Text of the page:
Michael Pinkney, 43, Cordova, Tennessee, and Alan R. Price, 50, Olive Branch, Missouri, were each sentenced to 33 months in prison and ordered to pay $1,283,728.53 in restitution for their roles in a foreclosed real estate flipping scheme.
According to facts revealed during their respective sentencing hearings before U.S. District Judge Samuel H. Mays, Pinkney, the owner and president of Capital Mortgage and Peanut Construction Company, and Price conspired to identify foreclosed properties, recruit nominee buyers to purchase and refinance the properties, and submit false and fraudulent documents to mortgage finance companies.
Using his position as a registered property appraiser, Price would submit appraisals reflecting that improvements had been made to the foreclosed properties, knowing that they had not. These appraisals falsely inflated the value of the properties, which allowed more money to be borrowed against them. These loans were obtained through Pinkney’s mortgage company. As a result, the loan funding companies CitiMortgage and Taylor, Bean and Whitaker lost $1,283,728.53.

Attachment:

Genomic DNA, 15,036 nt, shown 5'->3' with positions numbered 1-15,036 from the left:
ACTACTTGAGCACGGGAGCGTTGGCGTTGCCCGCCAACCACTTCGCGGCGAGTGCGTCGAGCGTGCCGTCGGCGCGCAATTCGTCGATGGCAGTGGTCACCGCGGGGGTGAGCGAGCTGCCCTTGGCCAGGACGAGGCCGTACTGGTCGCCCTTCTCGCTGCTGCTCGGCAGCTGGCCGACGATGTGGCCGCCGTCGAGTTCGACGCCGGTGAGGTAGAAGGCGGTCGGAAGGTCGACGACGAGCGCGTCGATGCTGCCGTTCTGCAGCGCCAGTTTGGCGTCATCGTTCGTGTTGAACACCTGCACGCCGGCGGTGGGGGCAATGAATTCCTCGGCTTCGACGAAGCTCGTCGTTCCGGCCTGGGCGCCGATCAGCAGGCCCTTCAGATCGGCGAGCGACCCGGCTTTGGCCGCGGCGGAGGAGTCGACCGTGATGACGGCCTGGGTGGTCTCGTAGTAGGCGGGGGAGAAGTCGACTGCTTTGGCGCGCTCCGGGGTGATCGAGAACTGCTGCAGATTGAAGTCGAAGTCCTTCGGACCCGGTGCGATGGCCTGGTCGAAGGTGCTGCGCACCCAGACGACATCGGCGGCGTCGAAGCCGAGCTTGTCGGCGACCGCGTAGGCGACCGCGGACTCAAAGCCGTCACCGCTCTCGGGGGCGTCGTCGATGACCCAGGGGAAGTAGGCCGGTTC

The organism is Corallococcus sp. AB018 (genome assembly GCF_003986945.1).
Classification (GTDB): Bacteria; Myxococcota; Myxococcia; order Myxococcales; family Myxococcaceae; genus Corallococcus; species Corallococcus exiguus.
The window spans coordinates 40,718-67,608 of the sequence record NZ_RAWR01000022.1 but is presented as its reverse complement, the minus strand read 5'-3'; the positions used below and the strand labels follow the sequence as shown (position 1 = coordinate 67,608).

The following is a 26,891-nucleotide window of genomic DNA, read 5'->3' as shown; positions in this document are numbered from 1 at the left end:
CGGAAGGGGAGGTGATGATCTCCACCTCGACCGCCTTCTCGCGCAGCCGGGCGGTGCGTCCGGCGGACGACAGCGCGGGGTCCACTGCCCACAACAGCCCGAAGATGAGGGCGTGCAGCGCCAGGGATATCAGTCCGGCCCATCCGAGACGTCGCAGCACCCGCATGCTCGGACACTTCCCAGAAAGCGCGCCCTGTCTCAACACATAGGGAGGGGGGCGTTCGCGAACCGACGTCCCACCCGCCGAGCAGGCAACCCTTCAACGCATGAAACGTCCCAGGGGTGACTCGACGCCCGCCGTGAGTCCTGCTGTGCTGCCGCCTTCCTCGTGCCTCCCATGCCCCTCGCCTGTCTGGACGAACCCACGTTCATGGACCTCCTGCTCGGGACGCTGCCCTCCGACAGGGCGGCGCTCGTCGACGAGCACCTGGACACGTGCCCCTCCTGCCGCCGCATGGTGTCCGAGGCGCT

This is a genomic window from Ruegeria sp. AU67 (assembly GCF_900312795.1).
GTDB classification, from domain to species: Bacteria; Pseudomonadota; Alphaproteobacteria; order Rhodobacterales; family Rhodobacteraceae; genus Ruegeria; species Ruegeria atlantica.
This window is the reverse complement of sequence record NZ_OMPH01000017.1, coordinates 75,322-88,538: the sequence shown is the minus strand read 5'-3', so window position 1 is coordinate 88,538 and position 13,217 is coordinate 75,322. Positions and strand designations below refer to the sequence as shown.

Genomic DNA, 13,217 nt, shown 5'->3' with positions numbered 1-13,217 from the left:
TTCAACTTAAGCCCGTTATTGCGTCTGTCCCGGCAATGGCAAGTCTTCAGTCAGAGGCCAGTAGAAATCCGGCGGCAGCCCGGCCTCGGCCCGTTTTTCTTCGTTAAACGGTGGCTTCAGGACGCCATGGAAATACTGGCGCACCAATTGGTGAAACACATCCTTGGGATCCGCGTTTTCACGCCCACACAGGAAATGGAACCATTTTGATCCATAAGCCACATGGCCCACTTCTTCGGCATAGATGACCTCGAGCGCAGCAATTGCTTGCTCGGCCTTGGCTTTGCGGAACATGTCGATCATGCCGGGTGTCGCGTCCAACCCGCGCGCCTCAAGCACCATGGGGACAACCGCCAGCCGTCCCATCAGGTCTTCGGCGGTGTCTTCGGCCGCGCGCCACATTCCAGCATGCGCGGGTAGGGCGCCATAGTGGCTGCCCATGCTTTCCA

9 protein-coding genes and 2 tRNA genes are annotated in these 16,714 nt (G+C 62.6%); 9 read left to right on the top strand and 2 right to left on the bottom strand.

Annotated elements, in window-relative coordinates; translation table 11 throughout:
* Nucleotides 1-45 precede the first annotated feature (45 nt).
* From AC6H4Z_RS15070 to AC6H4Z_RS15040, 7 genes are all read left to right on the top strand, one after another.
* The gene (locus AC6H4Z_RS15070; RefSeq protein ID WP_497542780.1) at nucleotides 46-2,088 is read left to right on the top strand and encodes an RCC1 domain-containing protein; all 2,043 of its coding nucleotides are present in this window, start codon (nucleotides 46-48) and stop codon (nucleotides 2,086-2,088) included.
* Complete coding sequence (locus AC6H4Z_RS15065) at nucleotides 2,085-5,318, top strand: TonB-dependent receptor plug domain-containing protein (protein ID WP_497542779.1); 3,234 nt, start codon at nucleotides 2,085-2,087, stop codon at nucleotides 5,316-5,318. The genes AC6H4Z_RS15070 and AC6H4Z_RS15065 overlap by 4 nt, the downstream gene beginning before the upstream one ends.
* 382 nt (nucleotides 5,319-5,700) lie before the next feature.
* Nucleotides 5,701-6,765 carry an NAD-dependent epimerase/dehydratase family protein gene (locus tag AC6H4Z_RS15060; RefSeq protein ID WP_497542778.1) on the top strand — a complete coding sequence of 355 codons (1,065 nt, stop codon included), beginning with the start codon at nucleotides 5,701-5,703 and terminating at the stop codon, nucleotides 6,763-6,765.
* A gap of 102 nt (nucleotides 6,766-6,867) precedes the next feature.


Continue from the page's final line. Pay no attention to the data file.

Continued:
One example cited in the original information charging the men was a property on Harbert Avenue purchased by nominee buyers in January 2009 for $65,000. Two months later, Price submitted an appraisal which valued the property at $400,000 even though no improvements had been made to the property since its purchase. All of the properties listed in the information were located in the Midtown area of Memphis.
Both men pleaded guilty in mid-April to one count of conspiracy to commit wire fraud and one count of wire fraud. This case was investigated by the Federal Bureau of Investigation. Assistant U.S. Attorney Justin Bailey represented the government in this case.